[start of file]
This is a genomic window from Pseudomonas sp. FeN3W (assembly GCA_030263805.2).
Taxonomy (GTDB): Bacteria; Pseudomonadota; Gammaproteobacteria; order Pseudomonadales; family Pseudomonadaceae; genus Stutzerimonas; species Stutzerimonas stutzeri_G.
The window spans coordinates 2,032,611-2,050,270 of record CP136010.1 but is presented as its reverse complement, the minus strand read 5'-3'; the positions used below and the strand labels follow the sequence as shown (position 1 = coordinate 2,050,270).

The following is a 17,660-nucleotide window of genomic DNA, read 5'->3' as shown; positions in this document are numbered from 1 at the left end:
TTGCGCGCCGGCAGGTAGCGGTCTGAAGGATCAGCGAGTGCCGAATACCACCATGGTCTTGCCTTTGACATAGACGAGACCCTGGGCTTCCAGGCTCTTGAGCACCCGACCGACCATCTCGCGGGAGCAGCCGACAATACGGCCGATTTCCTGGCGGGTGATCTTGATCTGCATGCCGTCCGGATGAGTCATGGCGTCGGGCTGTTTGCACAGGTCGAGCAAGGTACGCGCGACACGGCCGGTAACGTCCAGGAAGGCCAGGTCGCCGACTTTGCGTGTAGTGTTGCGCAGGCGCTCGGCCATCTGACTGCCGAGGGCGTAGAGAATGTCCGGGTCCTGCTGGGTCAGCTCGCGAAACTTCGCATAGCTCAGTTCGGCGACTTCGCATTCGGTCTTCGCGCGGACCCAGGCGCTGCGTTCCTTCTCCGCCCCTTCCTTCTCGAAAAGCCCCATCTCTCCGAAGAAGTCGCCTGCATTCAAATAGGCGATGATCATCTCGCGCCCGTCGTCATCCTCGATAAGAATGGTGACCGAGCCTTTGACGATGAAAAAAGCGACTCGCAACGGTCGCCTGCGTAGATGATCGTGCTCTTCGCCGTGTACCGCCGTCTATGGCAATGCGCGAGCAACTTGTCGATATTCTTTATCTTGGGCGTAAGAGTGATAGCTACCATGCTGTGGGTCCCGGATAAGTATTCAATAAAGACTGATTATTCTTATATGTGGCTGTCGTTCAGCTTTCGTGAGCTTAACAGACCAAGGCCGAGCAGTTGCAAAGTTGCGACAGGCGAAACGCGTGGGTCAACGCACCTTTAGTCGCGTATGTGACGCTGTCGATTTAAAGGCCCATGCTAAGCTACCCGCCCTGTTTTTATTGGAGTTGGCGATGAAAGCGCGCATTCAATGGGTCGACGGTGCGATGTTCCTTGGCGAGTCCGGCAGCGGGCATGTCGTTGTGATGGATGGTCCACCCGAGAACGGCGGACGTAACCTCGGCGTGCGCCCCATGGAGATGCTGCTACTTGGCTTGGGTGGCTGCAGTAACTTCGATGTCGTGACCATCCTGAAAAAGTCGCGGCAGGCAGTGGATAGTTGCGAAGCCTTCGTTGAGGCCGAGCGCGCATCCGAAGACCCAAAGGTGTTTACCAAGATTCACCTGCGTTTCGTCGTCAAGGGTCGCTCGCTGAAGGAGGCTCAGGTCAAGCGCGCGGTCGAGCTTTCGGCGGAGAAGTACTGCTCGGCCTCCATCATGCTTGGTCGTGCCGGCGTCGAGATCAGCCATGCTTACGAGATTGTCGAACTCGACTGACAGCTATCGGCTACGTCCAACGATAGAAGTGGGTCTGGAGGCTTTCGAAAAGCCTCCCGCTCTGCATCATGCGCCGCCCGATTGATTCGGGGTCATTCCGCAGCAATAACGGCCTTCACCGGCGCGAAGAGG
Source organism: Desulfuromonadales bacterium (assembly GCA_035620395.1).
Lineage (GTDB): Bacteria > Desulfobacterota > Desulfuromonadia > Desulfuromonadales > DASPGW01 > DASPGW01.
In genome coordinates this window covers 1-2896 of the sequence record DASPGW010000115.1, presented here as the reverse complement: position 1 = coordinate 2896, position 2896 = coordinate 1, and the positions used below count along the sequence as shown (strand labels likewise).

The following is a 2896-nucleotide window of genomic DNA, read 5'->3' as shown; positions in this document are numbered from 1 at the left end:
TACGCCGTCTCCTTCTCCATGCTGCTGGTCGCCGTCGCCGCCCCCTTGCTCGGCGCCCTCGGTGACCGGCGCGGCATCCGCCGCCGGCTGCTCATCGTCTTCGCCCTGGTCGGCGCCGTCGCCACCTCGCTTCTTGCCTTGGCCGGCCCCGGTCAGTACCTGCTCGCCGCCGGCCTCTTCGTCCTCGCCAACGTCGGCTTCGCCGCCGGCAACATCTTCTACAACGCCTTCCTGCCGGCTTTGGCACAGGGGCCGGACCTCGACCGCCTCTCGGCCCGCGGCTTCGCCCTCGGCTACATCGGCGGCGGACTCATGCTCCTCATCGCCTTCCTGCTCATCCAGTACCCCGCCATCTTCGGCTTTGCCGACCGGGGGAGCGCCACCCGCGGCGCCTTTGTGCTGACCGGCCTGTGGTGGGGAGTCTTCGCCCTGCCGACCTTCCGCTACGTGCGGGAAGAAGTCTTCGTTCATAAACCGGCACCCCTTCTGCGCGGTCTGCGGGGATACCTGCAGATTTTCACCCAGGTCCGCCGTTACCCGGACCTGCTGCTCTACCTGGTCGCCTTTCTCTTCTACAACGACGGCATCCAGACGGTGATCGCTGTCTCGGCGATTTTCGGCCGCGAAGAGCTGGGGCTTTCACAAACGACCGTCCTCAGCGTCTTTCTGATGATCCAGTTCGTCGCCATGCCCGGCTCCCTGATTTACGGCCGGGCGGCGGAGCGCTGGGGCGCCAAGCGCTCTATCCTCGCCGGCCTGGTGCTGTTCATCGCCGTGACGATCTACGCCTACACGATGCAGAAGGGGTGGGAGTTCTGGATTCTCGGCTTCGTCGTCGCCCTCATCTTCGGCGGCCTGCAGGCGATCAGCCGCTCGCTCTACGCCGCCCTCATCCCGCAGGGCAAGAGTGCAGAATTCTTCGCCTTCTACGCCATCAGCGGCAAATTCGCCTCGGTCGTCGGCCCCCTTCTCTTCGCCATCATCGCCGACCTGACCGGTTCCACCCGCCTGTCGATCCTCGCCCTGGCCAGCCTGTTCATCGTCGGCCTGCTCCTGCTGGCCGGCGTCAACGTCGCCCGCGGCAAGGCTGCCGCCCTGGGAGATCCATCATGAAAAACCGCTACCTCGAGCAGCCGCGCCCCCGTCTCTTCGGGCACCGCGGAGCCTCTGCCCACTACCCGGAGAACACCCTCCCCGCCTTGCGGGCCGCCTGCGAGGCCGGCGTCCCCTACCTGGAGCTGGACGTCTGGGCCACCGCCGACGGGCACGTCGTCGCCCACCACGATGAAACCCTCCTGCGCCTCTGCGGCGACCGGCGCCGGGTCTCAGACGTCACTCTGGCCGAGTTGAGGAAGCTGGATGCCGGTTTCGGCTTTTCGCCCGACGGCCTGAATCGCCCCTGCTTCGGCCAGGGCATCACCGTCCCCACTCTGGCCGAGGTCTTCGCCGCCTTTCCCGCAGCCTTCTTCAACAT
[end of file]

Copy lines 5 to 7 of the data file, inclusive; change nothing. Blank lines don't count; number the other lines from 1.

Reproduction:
TTGCGCGCCGGCAGGTAGCGGTCTGAAGGATCAGCGAGTGCCGAATACCACCATGGTCTTGCCTTTGACATAGACGAGACCCTGGGCTTCCAGGCTCTTGAGCACCCGACCGACCATCTCGCGGGAGCAGCCGACAATACGGCCGATTTCCTGGCGGGTGATCTTGATCTGCATGCCGTCCGGATGAGTCATGGCGTCGGGCTGTTTGCACAGGTCGAGCAAGGTACGCGCGACACGGCCGGTAACGTCCAGGAAGGCCAGGTCGCCGACTTTGCGTGTAGTGTTGCGCAGGCGCTCGGCCATCTGACTGCCGAGGGCGTAGAGAATGTCCGGGTCCTGCTGGGTCAGCTCGCGAAACTTCGCATAGCTCAGTTCGGCGACTTCGCATTCGGTCTTCGCGCGGACCCAGGCGCTGCGTTCCTTCTCCGCCCCTTCCTTCTCGAAAAGCCCCATCTCTCCGAAGAAGTCGCCTGCATTCAAATAGGCGATGATCATCTCGCGCCCGTCGTCATCCTCGATAAGAATGGTGACCGAGCCTTTGACGATGAAAAAAGCGACTCGCAACGGTCGCCTGCGTAGATGATCGTGCTCTTCGCCGTGTACCGCCGTCTATGGCAATGCGCGAGCAACTTGTCGATATTCTTTATCTTGGGCGTAAGAGTGATAGCTACCATGCTGTGGGTCCCGGATAAGTATTCAATAAAGACTGATTATTCTTATATGTGGCTGTCGTTCAGCTTTCGTGAGCTTAACAGACCAAGGCCGAGCAGTTGCAAAGTTGCGACAGGCGAAACGCGTGGGTCAACGCACCTTTAGTCGCGTATGTGACGCTGTCGATTTAAAGGCCCATGCTAAGCTACCCGCCCTGTTTTTATTGGAGTTGGCGATGAAAGCGCGCATTCAATGGGTCGACGGTGCGATGTTCCTTGGCGAGTCCGGCAGCGGGCATGTCGTTGTGATGGATGGTCCACCCGAGAACGGCGGACGTAACCTCGGCGTGCGCCCCATGGAGATGCTGCTACTTGGCTTGGGTGGCTGCAGTAACTTCGATGTCGTGACCATCCTGAAAAAGTCGCGGCAGGCAGTGGATAGTTGCGAAGCCTTCGTTGAGGCCGAGCGCGCATCCGAAGACCCAAAGGTGTTTACCAAGATTCACCTGCGTTTCGTCGTCAAGGGTCGCTCGCTGAAGGAGGCTCAGGTCAAGCGCGCGGTCGAGCTTTCGGCGGAGAAGTACTGCTCGGCCTCCATCATGCTTGGTCGTGCCGGCGTCGAGATCAGCCATGCTTACGAGATTGTCGAACTCGACTGACAGCTATCGGCTACGTCCAACGATAGAAGTGGGTCTGGAGGCTTTCGAAAAGCCTCCCGCTCTGCATCATGCGCCGCCCGATTGATTCGGGGTCATTCCGCAGCAATAACGGCCTTCACCGGCGCGAAGAGG
Source organism: Desulfuromonadales bacterium (assembly GCA_035620395.1).
Lineage (GTDB): Bacteria > Desulfobacterota > Desulfuromonadia > Desulfuromonadales > DASPGW01 > DASPGW01.